WDC Requests Ethics Probe of Supreme Court Candidate

Request for investigation cites 16 cases of conflict of interest by Ziegler

March 19, 2007

Madison - The Wisconsin Democracy Campaign today asked the Wisconsin Judicial Commission to investigate whether state Supreme Court candidate Annette Ziegler violated the Judicial Code of Conduct by handling cases in which she or her husband had a significant financial or business relationship with one of the parties.

WDC’s request cites nine cases handled by Ziegler, a Washington County circuit judge, involving banks and other businesses in which she owned $50,000 worth of stock or more. Seven other cases cited in WDC’s request involve West Bend Savings Bank which paid Ziegler’s husband for being a member of its board of directors and for renting space he owns to the bank. In addition, Ziegler has received a multi-million dollar loan from the bank. Part of the judicial code of conduct says a conflict of interest occurs when judges or their family members are a party in a case or “an officer, director or trustee of a party” in a case before them.

Most of the cases involved small claims and money judgments ranging from $532 to nearly $47,000, a small business bankruptcy, mortgage foreclosure and automobile repossessions. The financial institutions brought the complaints seeking the money, equipment and autos and won. Two cases involving auto injuries remain open and another case was settled out of court.

WDC identified the court cases in its request to the commission by reviewing several dozen cases Ziegler handled from 2004 to date and comparing the parties in those cases with the companies she listed investments with in her Statement of Economic Interests filed with the State Ethics Board. Electronic court records show Ziegler did not withdraw from the cases or inform the parties about her financial ties. And, Ziegler has not disputed the accuracy of recent media reports that said she did not withdraw or inform the parties of conflicts of interest in dozens of cases she handled.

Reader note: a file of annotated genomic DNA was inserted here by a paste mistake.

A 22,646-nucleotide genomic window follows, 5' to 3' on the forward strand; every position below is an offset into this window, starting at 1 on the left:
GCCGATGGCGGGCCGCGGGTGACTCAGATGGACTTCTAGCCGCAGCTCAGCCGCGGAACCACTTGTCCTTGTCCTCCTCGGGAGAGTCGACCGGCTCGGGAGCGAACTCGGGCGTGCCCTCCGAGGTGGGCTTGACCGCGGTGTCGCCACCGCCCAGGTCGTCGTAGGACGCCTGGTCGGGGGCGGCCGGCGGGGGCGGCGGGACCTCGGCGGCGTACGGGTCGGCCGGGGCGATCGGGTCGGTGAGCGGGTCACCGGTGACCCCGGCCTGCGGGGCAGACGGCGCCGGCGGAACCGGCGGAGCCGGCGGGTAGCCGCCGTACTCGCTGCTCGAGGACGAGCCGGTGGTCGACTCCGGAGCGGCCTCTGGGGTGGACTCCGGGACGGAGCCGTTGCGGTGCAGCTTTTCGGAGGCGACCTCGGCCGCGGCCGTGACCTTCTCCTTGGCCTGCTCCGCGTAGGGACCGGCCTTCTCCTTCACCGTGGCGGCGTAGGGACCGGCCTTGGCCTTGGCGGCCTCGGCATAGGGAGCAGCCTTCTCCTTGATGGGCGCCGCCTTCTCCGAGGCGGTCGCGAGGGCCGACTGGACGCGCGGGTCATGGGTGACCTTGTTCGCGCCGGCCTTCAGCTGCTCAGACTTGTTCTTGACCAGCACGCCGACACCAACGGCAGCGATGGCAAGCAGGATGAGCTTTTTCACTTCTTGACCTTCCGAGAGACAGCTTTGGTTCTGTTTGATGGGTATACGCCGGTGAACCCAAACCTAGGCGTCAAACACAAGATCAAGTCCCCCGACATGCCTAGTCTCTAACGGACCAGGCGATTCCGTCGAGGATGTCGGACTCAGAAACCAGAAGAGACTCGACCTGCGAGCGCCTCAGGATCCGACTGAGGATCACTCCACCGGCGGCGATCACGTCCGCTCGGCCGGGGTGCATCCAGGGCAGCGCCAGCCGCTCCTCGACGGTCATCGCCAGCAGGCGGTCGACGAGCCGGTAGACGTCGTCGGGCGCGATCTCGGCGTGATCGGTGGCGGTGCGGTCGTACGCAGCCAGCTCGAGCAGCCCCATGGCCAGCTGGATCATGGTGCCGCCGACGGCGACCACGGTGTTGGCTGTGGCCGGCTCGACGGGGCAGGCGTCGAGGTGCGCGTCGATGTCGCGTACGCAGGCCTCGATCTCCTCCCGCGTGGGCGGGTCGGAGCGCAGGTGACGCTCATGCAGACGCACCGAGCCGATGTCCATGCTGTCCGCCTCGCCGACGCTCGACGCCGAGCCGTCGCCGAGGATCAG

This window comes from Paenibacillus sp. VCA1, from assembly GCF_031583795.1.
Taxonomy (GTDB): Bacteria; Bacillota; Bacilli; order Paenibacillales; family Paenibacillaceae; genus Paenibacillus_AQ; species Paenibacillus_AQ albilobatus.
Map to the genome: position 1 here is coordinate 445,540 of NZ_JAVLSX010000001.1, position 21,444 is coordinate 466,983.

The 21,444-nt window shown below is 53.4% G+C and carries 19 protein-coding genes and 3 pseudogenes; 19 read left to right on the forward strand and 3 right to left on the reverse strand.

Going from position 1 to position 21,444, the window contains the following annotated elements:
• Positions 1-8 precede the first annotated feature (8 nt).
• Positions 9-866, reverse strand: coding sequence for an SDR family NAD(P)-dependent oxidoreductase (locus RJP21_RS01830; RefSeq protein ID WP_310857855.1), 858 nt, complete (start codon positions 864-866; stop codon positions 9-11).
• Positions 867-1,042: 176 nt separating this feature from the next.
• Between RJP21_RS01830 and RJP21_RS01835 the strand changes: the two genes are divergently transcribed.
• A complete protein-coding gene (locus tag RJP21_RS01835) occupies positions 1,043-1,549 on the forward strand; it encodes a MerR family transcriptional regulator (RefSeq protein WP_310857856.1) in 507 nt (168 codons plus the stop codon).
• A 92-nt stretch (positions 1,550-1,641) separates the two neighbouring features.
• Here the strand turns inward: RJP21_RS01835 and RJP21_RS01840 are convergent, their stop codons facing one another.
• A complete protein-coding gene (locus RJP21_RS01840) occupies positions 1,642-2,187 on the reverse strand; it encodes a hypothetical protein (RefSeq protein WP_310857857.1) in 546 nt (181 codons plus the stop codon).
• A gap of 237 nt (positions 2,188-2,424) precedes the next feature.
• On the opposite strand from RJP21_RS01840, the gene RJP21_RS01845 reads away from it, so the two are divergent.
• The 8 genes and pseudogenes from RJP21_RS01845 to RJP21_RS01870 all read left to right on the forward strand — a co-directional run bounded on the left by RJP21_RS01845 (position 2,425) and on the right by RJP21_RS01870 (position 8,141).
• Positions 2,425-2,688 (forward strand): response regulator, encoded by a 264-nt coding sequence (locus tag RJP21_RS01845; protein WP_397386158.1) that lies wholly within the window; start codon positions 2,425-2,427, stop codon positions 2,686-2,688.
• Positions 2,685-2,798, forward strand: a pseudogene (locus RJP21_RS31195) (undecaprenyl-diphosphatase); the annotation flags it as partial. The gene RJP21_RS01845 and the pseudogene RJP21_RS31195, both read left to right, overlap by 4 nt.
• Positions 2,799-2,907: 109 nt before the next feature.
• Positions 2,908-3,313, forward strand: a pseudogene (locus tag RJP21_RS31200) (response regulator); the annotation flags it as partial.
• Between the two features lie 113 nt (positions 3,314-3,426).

The Judicial Commission’s executive director also reportedly said judges must inform the parties or withdraw from cases where there are substantial conflicts of interest, such as financial gain, or the appearance of a serious conflict of interest. He also characterized an investment of $50,000 or more as “a big number.” One of the commission’s advisory committees issued a non-binding opinion in 2000 recommending judges who have an interest of $20,000 or more with a party in a case before them to withdraw or tell all of the parties and let them decide whether to seek another judge for the case.

"Judge Ziegler repeatedly broke clear-cut judicial ethics rules on conflicts of interest and continues to this day to act as though they don’t apply to her. She needs to be held accountable for that. The rules are not negotiable and simply ignoring them is not an option for any judge," WDC director Mike McCabe said. "These repeated lapses in judgment call into question not only Judge Ziegler’s fitness to serve on the state Supreme Court, but also her fitness to continue serving as a circuit court judge."

WDC hopes the commission reviews these and other cases it deems necessary with some urgency to avoid the possibility the Supreme Court has to discipline one of its own members if Ziegler is elected April 3.